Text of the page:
Thoughts on the 5th Trier Summer School on Social Network Analysis #tsna

I spent most of last week at the 5th Trier Summer School on Social Network Analysis. I have to say that Mar­kus Gam­per, Andreas Herz and Richard Heidler were doing a great job as lecturers and convenors of the workshops. John Padgett from the University of Chicago held an inspiring keynote speech on the first night talking about his enduring work on the Medici.

The first two days were filled with theory (an excellent, extensive reading list was provided prior to the course), the last 3.5 days were practical training with real data using different types of software, namely PajekGephi, Vennmaker and R. While I was already familiar with a number of the readings and concepts discussed, the use of the different software tools for data entry, visualization and analysis was still new to me. Although we discussed a number of interesting data sets, the most entertaining one was the network of Richard’s wedding party where people were seated at tables based on friendship cliques. I guess you can tell that Richard treasures his profession and discipline 😉

5te trierer summer school 21

The most valuable bit of the week was probably a session that could best be translated as ‘research consultancy’. Everyone had the chance to submit their project proposals by the beginning of the summer in order to have them reviewed by the researchers listed above. I have had some feedback on my work from colleagues in my discipline when attending the AOM2011, however the summer school was a great chance to collect more ideas in methodological terms. Richard made me aware of the use of R for generating stochastic models of networks and conducting significance tests, for example.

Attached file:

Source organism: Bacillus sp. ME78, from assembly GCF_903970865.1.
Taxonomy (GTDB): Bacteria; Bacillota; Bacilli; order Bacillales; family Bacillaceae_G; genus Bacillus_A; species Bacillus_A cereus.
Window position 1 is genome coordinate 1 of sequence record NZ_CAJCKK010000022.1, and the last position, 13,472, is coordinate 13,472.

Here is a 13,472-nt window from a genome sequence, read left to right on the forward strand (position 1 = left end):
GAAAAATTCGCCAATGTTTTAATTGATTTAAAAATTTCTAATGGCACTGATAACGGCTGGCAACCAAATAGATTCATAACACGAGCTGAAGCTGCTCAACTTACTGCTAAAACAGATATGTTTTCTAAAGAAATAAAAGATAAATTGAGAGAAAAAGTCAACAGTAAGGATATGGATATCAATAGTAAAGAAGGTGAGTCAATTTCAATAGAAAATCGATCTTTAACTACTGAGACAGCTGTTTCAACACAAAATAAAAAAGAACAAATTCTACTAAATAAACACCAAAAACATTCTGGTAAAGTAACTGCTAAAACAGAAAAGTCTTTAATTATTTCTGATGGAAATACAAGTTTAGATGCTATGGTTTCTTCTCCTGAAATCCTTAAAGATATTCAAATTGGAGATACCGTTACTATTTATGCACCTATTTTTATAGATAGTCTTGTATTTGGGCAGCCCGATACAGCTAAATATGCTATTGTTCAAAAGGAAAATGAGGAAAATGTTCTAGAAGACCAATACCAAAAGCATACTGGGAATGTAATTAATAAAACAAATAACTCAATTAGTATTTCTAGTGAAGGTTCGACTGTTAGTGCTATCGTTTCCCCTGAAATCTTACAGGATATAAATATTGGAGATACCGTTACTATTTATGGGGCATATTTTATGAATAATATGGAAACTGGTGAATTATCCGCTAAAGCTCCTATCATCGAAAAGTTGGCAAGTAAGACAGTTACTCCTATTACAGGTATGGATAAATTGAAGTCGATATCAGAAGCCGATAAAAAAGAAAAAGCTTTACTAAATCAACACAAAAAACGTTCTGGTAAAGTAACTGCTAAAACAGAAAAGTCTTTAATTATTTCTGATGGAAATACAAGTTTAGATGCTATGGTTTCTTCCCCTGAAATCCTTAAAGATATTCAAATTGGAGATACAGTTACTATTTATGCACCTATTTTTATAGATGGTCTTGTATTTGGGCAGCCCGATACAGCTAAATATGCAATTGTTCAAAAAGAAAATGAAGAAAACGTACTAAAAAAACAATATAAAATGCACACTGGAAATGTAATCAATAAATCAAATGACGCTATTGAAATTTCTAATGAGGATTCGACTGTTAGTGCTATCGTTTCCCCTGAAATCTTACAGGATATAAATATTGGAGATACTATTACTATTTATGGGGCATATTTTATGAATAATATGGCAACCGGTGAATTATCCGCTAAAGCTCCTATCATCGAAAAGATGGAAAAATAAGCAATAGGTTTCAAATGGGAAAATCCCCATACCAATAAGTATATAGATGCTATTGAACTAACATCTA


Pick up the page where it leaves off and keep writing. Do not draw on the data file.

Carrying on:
Throughout the week I paid closer (than usual) attention to the #SNA hashtag on Twitter and discovered a few interesting posts. There is an active Gephi community in Berlin. Furthermore, I discovered niche sites for SNA in historical research and SNA in organizational research. Last but not least, I came across a new tool for managerial network analysis called Socilyzer.

List of Social Network Courses in Europe

One particularly useful source of information that I draw on frequently is the SOCNET mailing list. Sometime towards the end of last year Christopher Tunnard collected information on the different types of social network courses being offered internationally. He consequently collected the data in a spreadsheet and you can now browse all courses by institution, instructor, category and name. I think this is pretty helpful when you’re trying to locate a course near you in a particular academic field. So, if you’re based in Europe and you’re interested in organization studies, psychology and communications – just like myself – you may find the following courses insightful: